I recently participated in a podcast where we were discussing the rapid uptake of virtual care as a result of the COVID-19 pandemic. When one of my colleagues turned the phrase “necessity is the mother of invention” into “necessity is the mother of adoption,” I thought it was very applicable to today’s situation. From the evidence we’ve been collecting for years, we know virtual care is a viable care delivery option that can improve access to care, give patients agency so they can better manage their care, and can save them time and money. The pandemic has necessitated the adoption of virtual care, and Canadians are mostly embracing this change — they are ready to include virtual care in their health management.
Well before the pandemic began, Canada Health Infoway (Infoway) engaged Environics Research to consult with Canadians about their needs, expectations and concerns about the future of their health system, and the role of technology in the delivery of better health care. We called this consultation A Healthy Dialogue, and it reached more than 58,000 Canadians through a national survey (including a representative sample of Indigenous people), online focus groups, an online engagement forum, interviews with people who are underserved by the health system (e.g., new immigrants, members of the LGBTQ community), and focus groups with Indigenous people in their communities.
After the dramatic shift to virtual care in March and April, we felt it was important to see whether the attitudes of Canadians had changed, so a second survey was undertaken in June with a representative sample of those who had participated in the first survey.
The second survey found that seven in 10 Canadians who sought medical care during the pandemic used virtual care, 91 per cent were satisfied with the experience, and 86 per cent agreed that virtual care tools can be important alternatives to seeing doctors in-person. Regardless of whether they had used virtual care during the pandemic, 76 per cent are willing to use it in the future. That’s up from 64 per cent in the first survey.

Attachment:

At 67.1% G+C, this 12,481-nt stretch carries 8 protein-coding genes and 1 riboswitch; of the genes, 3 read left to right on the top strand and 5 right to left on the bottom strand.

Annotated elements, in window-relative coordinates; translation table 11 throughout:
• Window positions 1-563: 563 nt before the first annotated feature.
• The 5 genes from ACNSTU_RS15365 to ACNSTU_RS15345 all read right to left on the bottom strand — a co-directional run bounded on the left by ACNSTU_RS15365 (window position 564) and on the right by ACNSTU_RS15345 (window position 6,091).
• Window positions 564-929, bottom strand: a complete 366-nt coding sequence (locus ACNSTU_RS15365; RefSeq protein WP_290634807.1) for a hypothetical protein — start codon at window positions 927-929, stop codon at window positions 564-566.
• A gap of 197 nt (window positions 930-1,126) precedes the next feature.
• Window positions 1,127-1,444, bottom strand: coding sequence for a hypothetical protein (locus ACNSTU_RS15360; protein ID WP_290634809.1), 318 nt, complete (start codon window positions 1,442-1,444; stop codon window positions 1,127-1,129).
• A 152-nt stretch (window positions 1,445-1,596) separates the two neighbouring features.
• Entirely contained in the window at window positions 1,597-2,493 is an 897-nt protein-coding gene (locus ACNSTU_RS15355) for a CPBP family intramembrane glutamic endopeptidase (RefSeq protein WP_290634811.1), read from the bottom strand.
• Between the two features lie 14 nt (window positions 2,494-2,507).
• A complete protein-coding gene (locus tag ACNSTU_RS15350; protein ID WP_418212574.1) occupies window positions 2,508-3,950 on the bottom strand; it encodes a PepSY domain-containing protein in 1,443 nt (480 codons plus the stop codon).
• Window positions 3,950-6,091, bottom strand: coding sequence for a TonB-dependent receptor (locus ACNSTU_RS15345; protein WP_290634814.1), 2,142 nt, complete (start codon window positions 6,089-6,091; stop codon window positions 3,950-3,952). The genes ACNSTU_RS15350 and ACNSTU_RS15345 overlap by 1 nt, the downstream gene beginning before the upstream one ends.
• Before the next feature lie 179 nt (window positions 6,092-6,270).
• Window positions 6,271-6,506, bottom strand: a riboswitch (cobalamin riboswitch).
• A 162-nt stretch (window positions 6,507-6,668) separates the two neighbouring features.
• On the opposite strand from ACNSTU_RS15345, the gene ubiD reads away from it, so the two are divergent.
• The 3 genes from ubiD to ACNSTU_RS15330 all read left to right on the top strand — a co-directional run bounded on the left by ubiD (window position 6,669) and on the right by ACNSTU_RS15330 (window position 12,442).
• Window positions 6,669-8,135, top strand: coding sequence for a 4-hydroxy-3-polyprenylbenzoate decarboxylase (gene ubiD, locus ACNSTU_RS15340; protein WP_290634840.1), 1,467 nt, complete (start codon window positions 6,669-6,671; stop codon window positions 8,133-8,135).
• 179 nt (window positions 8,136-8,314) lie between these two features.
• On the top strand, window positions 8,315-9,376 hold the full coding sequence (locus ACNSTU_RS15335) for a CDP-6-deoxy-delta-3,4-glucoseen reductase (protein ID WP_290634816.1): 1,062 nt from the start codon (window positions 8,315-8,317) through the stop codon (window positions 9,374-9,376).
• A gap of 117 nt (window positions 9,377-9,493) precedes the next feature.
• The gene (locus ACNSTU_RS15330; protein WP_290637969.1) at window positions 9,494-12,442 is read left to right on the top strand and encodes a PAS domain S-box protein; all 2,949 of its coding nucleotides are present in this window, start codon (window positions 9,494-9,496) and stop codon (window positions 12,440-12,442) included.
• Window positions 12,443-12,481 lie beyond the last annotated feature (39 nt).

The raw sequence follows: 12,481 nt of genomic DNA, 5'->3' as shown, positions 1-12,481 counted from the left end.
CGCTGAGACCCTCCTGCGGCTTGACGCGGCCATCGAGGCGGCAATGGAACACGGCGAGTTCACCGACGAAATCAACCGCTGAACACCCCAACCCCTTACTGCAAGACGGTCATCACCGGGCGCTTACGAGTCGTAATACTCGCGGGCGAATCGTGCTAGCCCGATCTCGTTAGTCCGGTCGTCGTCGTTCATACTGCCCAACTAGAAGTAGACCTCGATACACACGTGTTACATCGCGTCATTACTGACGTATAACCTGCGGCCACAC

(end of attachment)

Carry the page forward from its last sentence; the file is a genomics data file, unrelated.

This growing appetite for “virtual first” is very encouraging. Our research also found that the appetite for digital health in general is growing. Ninety-two per cent of Canadians want technology that makes health care as convenient as other aspects of their lives, and 84 per cent say they would use technology tools to help manage their health. They have seen how technology has transformed banking, commerce and many other areas of their lives, and they have a strong desire for health care to catch up.
Canadians also recognize the benefits of digital health tools and services. Of those who have used health technology in the past year, nine in 10 said it saved them time, eight in 10 said they were better able to manage their health, and 53 per cent said it helped them avoid an in-person visit. Eighty-six per cent also agree that technology can solve many of the issues with our health care system and 80 per cent believe investing in health care technology should be a top priority for government.
The findings were not all positive, however, and the message is clear that there is still work to do. For example, nearly four in 10 Canadians say their level of understanding of their health information and/or their comfort with technology is a barrier to their use of digital health, while nearly six in 10 feel they don’t know enough about digital health apps and services. Canadians also want assurances that privacy and security of personal health information will be a top priority and they say this is the main barrier that prevents them from fully embracing health care technology.
Some Canadians face additional barriers. Twenty-six per cent say they don’t have access to the reliable internet service needed to use health technology. Those who typically face discrimination in the health system are also more concerned about privacy, and they need greater assurance that their personal health information will be protected and not used to marginalize them further.
Governments, health care organizations, health care providers, industry and other partners can choose to view these barriers as opportunities. Opportunities to improve digital health literacy and Canadians’ access to their personal health information, and to alleviate concerns about privacy and security of that information. Opportunities to bridge the digital divide. And opportunities to address the very real concerns of underserved groups, especially related to equity in our health system.
One of the lessons learned about the pandemic is that, through collaboration and determination, we can make a difference. The pandemic can be an opportunity for us to make lasting changes to our health system. Canadians want digital to be an option for certain aspects of their care journey, and we can work together to ensure that this option is available to all Canadians for the long term.
Shelagh Maloney is Executive Vice President, Engagement and Marketing at Canada Health Infoway.